Before we start, it must be highlighted that this blog entry is only relevant to common law countries (i.e. England, USA, Australia, New Zealand, etc.) and to countries which recognize the legal institution of trusts.
“Trust” is an umbrella term that encompasses living trusts, special needs trusts and joint trusts, to name but a few. A trust is considered as a separate entity that owns a person’s assets. The person who manages the trust is called the trustee. Management of the assets is in accordance with the terms of the trust document.
A Living Trust: The Basics
A trust is called a living trust when it is created during a lifetime and transferred to designated beneficiaries after passing away. A living trust sets out how your assets will be managed during the course of your lifetime and beyond; it also addresses how your assets will be managed in the event that you become incapacitated.
Note that a trust that is created in a Will is not a living trust. It is then called a testamentary trust, which is more commonly used as a tax planning tool or a mean to manage assets for certain beneficiaries of a Will.
Anything and everything may be transferred to a trust, but trust assets must be designated specifically as such. These assets can be money, cars, stocks, intellectual property or real estate.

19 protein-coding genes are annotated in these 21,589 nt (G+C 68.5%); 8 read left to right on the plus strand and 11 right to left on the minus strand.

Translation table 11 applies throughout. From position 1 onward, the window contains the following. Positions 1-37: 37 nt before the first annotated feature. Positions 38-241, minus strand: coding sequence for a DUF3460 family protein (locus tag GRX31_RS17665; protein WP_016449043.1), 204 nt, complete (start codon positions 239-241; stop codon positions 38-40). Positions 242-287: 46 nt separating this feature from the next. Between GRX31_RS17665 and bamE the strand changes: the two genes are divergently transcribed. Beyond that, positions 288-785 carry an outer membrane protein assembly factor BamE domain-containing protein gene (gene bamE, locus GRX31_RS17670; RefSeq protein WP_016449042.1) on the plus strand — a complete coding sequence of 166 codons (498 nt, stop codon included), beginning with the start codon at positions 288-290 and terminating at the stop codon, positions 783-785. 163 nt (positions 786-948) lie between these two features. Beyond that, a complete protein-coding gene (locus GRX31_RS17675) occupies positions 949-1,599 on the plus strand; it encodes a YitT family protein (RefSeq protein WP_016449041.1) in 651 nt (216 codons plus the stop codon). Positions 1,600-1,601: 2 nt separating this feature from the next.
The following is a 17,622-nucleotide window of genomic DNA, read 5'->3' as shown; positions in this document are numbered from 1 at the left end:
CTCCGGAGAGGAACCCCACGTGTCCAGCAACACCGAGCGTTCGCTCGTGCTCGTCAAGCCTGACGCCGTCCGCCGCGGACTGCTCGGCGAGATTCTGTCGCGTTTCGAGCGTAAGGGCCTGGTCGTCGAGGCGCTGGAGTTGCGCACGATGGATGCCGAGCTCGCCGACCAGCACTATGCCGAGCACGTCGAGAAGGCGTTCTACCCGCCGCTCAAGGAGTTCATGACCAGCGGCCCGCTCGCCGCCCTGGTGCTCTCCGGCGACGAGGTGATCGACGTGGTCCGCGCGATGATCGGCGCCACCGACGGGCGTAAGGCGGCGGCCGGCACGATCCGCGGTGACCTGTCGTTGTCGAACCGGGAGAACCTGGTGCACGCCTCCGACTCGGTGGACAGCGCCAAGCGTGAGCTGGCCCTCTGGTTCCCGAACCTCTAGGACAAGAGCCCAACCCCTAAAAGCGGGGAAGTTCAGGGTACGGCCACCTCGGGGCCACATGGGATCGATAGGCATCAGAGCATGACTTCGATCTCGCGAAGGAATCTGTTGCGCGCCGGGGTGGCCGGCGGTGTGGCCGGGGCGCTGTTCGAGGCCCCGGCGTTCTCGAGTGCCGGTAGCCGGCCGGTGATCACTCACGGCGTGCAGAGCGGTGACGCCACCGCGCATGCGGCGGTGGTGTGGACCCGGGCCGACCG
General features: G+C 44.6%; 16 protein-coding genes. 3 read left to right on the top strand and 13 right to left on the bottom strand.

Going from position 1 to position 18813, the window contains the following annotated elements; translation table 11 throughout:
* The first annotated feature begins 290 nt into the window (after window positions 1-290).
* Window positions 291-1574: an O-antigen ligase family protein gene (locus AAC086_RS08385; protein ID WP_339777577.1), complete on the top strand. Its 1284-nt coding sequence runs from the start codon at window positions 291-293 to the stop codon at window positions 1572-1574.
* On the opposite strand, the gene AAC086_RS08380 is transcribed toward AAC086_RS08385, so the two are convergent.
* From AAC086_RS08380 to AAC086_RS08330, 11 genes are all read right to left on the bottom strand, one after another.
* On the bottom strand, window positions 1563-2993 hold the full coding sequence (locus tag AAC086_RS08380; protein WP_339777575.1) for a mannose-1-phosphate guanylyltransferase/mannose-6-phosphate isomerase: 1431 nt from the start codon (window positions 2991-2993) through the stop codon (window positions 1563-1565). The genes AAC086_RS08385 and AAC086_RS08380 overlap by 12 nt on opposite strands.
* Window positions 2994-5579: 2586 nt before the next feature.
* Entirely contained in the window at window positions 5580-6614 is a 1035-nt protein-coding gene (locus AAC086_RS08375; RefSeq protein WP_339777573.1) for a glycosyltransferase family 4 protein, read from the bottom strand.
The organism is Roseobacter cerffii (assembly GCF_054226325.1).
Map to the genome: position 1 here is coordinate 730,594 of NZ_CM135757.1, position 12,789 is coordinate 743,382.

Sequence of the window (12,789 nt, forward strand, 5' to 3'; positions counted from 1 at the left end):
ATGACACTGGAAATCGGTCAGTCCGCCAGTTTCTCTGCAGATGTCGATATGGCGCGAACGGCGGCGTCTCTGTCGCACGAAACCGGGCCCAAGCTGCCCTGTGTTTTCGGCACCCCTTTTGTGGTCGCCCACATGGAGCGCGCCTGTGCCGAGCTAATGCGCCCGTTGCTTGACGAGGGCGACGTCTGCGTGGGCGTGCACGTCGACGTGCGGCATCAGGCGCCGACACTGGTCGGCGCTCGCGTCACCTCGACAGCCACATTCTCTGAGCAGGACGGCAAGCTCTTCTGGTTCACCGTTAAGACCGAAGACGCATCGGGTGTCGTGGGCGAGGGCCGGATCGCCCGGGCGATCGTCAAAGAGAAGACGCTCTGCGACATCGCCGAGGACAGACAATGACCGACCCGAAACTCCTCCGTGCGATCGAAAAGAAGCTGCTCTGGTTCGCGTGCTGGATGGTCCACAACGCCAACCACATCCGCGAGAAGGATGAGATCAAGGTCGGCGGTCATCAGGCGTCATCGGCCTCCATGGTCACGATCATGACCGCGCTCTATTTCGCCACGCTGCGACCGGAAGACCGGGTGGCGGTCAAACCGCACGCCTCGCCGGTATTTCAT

Usually when people talk about a living trust, they mean a revocable living trust. The terms of a revocable trust can be changed or dissolved at any time, hence the name “revocable”.
Upon a revocable trust owners’ death or once a certain provision is met, the trust converts into an irrevocable trust. An irrevocable trust, as you may have guessed, cannot be changed.
However, because a revocable trust is flexible and because the owner has control, the assets within the trust are considered to be the owners’ personal property and creditors may be able to get at the assets. Similarly, assets in a revocable trust may be subject to state and federal estate taxes.
The Advantages of a Living Trust
The main advantage of any type of trust is that they avoid probate, meaning that your assets will be distributed to your heirs more quickly and you will save money on court fees.
They also offer more privacy than a Will, since a Will becomes public during the probate process. Another huge benefit is having a plan of action for your assets and affairs without court intervention in case you ever become incapacitated.
As trusts can be complicated to create because they protect your most important assets, you want to make sure that they are done correctly. Do seek appropriate guidance to discuss the specifics of your situation.
Irrespective of the type of trust you consider setting up, writing your Will is the very first step, and it’s an important one. But that’s not enough. In the digital age, the next step is to store your Will online. Otherwise, what happens if nobody is able to find your Will in a timely manner? liteWill is the only registration platform that is available globally and that provides the option to store your Will online. ‘A Will that is not online is like a Will that does not exist’.
This portion of the website is for information only. The statements and opinions are the expression of their author, not of liteWill, and have not been evaluated for accuracy, completeness or changes in the law. Information contained in this article is not a substitute for tax or legal advice.
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